Feeding the next billion

Xprize Visioneering Challenge, “Feeding the Next Billion” category winner in Los Angeles, California in 2018. Tuija and Pekka Pakkanen’s “Soilless Agriculture Challenge” set rules for a grand competition for the science community to build a system using renewable energy that recycles 90% of its water and 90 % of the nitrogen and phosphorus in the system while feeding 100 people for 100 days with a full nutritious diet.


The next billion cannot have food produced in traditional ways, because the limits of our planet will soon come to an end. Today one fifth of the CO2 emissions is caused by agriculture. And if agricultural energy and transportation emissions are added, the share is as much as 40% of all the CO2 emissions. Due to climate change and the overuse of the world’s resources the amount of fertile land will stop increasing. Instead, it will start to decrease. The amount of fertile land will become scarce and soil poor. Agriculture in all of its forms is heavily dependent on the use of phosphorus and nitrogen. Currently we are using them beyond our limits and it has a high risk of them running out having then grave consequences. 

The demand of food — especially livestock — continues rising as most of the people in next 12 years will not be poor, but rather middle-class having similar consumption habits as we do. 

If everyone ate an average American diet, we would need 2,7 times more agricultural land than we use now. It takes an area of 5,6 million football fields to make a Quarter Pounder steak for the next billion people if we use conventional farming techniques.


In order to feed the next billion, we need to break the connection between food and land.

Our XPRIZE competition aims to accelerate innovation development under soilless agriculture and it aims to prove that we can feed the next billion by alternative food production methods. It calls together actors from different disciplines: biologists, geneticist, AI specialists, marketing specialists, engineers and such, everyone who wants to revolutionize our concept of future food.

The winner will get USD 10 million and the competition takes 3 years.

Our competition awards the 1st one to achieve to make healthy daily diet for 100 people for 100 days in 1 closed affordable soilless system. 

In the system, 100% of the energy must be renewable and 90 % of phosphorus, water and nitrogen must be recycled within the system, so that anything that comes out from the system is edible, reusable or recyclable. 

The system can consist of various technologies. One can use aeroponics, hydroponics, bioreactor, cellular agriculture, insect farming or a combination of these. One can introduce yet another unknown soilless farming technique. The system must be modular to ease the transportation and it must fit in 40-foot shipping containers.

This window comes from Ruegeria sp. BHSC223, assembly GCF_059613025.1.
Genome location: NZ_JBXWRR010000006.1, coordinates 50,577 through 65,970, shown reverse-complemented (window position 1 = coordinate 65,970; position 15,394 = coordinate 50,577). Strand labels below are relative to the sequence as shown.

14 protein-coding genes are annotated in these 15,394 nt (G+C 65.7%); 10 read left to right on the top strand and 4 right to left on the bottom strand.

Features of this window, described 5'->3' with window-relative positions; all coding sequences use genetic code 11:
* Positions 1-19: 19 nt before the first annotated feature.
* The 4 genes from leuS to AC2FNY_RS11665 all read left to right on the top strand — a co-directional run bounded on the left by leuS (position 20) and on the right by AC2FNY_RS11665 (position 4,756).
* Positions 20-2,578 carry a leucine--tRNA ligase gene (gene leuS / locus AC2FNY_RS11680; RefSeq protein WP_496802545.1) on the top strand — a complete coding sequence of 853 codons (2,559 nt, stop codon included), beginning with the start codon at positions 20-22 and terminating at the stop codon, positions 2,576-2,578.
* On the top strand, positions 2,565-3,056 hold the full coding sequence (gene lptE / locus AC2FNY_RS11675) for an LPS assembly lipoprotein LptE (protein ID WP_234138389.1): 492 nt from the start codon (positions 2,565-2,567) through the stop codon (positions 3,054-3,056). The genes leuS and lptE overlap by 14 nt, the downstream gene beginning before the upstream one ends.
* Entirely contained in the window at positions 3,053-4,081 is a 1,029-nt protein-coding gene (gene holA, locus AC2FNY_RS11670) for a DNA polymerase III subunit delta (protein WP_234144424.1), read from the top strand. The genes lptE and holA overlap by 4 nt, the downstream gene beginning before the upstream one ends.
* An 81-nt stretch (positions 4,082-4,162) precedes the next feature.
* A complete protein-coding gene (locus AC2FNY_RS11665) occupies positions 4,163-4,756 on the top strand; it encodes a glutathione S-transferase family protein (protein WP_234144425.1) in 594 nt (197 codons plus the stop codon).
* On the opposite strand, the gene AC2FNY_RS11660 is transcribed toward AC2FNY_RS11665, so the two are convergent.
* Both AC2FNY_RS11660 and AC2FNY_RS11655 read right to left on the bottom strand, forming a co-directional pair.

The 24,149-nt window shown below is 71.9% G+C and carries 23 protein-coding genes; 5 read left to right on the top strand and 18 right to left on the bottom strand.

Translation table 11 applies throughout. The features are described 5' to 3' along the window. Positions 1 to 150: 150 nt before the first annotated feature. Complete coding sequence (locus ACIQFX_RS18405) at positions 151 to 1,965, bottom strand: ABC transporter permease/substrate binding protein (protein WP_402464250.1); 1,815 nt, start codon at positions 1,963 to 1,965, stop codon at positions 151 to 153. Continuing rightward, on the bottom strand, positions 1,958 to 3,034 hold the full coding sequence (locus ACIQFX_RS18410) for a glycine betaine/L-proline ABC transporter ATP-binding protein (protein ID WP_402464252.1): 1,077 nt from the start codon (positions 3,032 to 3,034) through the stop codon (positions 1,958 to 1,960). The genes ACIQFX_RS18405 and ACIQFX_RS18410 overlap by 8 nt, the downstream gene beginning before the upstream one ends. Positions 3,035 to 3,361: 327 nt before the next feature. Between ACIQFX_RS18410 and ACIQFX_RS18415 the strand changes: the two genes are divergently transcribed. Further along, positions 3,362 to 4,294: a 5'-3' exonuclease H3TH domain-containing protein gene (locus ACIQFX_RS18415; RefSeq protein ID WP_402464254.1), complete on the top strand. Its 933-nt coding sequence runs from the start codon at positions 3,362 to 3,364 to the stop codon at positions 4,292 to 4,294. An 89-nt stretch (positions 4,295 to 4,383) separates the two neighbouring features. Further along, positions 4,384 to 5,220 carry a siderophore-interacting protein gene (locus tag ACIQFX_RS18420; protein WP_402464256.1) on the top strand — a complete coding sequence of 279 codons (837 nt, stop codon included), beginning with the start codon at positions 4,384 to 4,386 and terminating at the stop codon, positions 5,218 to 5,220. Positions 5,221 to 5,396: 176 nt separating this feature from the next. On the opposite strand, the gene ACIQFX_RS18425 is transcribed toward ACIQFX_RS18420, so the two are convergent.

Why this has not been a success yet

The soilless agriculture systems have existed in laboratories for decades. Each of them have their pros and cons and the commercial versions have always focused on using only one technique leading to very limited range of end products. Until now the cost of energy and the technical exclusiveness of these systems have kept them from spreading into wider use.


Solving this challenge will have a huge impact in our future. This food production system will not produce CO2 emissions, and reducing CO2 emissions is critical to tackle climate change.

When the food production is separated from land ownership, it empowers people and increases food security. Stable food security is the best preventive medicine for conflicts, migration flows and poverty. When the system becomes more common and widespread in urban areas, the majority of the transportation and logistics costs from the farm to plate will disappear. 

The amount of food waste will drop to minimum, because the amount of growing crops are customized according to the consumer communities needs. There will be no storage losses nor transportation losses.

The food will be “beyond-organic”, because the need for pesticide iis reduced in the closed soilless system and the plants can grow freely without their natural pests. Lakes, seas and rivers will return to their healthy original state when there will be no nitrogen and phosphorus leaking from fields to rivers causing overgrowth of water plants and algae blooms. Because the system is closed, it functions anywhere: city centers, basements, empty parking garages, floating vessels, abandoned mines or — even on other planets.

Xprize is a nonprofit global leader in designing and implementing innovative competition models to solve the world´s greatest challenges. Since 1994 the Xprize Foundation has designed and operated seventeen competitions in the domain areas of Space, Oceans, Learning, Health, Energy, Environment, Transportation, Safety and Robotics. Each of these prizes has created an industry-changing technology that brings us closer to a better, safer, more sustainable world.

Project team

Tuija Pakkanen, Pekka Pakkanen, Amahle Ntshinga, Eric Hirshberg


The Tony Robbins Foundation, FFAR